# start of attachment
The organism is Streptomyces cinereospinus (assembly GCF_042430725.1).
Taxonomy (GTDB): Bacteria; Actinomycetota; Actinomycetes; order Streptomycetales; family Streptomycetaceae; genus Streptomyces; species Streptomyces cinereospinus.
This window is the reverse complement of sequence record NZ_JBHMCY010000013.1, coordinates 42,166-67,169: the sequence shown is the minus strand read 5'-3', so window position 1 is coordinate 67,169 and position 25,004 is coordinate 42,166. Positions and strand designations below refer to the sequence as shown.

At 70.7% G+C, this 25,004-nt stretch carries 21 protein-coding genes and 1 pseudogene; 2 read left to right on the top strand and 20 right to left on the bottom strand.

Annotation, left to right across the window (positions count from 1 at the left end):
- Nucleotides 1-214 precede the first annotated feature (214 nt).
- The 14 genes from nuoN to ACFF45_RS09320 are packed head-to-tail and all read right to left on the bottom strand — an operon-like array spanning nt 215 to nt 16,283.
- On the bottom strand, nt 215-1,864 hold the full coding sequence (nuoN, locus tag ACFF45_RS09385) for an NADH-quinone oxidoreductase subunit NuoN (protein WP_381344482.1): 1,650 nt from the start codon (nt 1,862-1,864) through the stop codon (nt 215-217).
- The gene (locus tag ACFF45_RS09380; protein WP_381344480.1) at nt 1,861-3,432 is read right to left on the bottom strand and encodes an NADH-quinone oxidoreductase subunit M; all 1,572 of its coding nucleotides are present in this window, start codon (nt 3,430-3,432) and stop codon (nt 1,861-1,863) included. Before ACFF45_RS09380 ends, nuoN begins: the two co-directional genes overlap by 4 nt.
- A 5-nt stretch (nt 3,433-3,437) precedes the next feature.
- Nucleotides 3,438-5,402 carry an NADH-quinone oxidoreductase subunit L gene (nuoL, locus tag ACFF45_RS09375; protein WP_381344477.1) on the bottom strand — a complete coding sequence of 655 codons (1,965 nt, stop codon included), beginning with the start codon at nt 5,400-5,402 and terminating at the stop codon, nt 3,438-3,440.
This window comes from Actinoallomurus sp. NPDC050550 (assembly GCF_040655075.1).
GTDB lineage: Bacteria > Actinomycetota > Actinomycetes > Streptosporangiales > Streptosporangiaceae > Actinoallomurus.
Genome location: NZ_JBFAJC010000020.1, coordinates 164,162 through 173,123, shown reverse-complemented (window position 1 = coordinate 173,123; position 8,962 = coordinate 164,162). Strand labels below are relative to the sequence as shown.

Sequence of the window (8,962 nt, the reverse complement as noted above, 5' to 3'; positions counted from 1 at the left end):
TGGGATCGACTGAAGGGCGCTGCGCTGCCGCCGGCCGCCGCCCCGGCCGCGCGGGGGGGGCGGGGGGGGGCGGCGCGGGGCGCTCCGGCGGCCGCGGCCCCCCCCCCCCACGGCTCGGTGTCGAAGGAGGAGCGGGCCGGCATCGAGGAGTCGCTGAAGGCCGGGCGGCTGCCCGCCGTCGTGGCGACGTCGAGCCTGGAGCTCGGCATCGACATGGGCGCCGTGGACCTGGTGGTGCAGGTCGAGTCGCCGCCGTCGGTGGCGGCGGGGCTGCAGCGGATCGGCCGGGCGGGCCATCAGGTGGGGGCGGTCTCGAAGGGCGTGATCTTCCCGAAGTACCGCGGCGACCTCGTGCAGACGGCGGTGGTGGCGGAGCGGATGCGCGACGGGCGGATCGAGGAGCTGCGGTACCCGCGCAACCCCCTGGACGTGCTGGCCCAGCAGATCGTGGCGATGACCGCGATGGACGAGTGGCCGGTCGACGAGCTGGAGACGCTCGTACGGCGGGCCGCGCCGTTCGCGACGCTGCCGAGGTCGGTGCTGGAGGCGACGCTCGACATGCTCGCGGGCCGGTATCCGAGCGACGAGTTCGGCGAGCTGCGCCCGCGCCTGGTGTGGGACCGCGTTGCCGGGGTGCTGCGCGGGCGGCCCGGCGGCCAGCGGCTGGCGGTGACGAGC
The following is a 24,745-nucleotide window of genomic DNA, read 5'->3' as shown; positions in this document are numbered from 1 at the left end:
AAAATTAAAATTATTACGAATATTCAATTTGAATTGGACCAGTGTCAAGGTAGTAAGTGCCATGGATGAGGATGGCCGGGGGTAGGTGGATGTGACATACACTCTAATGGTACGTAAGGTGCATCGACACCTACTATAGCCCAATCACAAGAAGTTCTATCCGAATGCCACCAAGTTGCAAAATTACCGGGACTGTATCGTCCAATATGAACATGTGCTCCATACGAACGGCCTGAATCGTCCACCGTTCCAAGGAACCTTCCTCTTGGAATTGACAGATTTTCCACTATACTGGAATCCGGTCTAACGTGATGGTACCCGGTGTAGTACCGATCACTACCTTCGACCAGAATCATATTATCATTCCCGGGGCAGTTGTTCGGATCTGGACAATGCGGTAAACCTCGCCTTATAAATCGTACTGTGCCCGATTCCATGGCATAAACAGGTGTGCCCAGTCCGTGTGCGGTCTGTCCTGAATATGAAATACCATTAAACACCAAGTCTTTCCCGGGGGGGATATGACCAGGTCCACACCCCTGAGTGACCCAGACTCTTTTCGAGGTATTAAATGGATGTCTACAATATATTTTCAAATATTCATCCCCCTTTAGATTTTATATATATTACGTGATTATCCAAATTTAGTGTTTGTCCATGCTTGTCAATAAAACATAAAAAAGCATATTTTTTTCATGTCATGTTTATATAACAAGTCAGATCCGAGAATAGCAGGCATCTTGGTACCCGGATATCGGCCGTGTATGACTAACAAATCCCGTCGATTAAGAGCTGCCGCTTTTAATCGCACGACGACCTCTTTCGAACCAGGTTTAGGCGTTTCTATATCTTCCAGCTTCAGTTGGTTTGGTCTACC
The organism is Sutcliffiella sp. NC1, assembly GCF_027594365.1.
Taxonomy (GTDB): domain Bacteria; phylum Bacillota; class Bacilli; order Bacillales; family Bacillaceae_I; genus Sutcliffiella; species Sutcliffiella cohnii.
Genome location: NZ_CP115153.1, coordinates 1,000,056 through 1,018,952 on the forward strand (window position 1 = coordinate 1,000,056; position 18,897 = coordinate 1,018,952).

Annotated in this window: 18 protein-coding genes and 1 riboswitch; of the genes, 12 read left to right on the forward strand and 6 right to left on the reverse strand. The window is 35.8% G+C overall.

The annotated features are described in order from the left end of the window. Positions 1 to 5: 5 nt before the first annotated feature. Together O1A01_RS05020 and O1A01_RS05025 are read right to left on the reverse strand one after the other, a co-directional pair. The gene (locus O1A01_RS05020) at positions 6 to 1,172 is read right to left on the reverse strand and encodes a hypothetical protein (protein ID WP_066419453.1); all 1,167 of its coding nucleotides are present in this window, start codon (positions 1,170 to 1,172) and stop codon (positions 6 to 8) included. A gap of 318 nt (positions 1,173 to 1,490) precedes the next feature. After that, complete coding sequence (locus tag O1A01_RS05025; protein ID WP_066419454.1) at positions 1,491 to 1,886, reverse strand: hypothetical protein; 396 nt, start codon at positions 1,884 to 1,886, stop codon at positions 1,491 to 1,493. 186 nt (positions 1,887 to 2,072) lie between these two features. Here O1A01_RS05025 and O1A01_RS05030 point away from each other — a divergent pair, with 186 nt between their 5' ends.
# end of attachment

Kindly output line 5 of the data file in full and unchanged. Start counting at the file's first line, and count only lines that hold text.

Annotation, left to right across the window (positions count from 1 at the left end):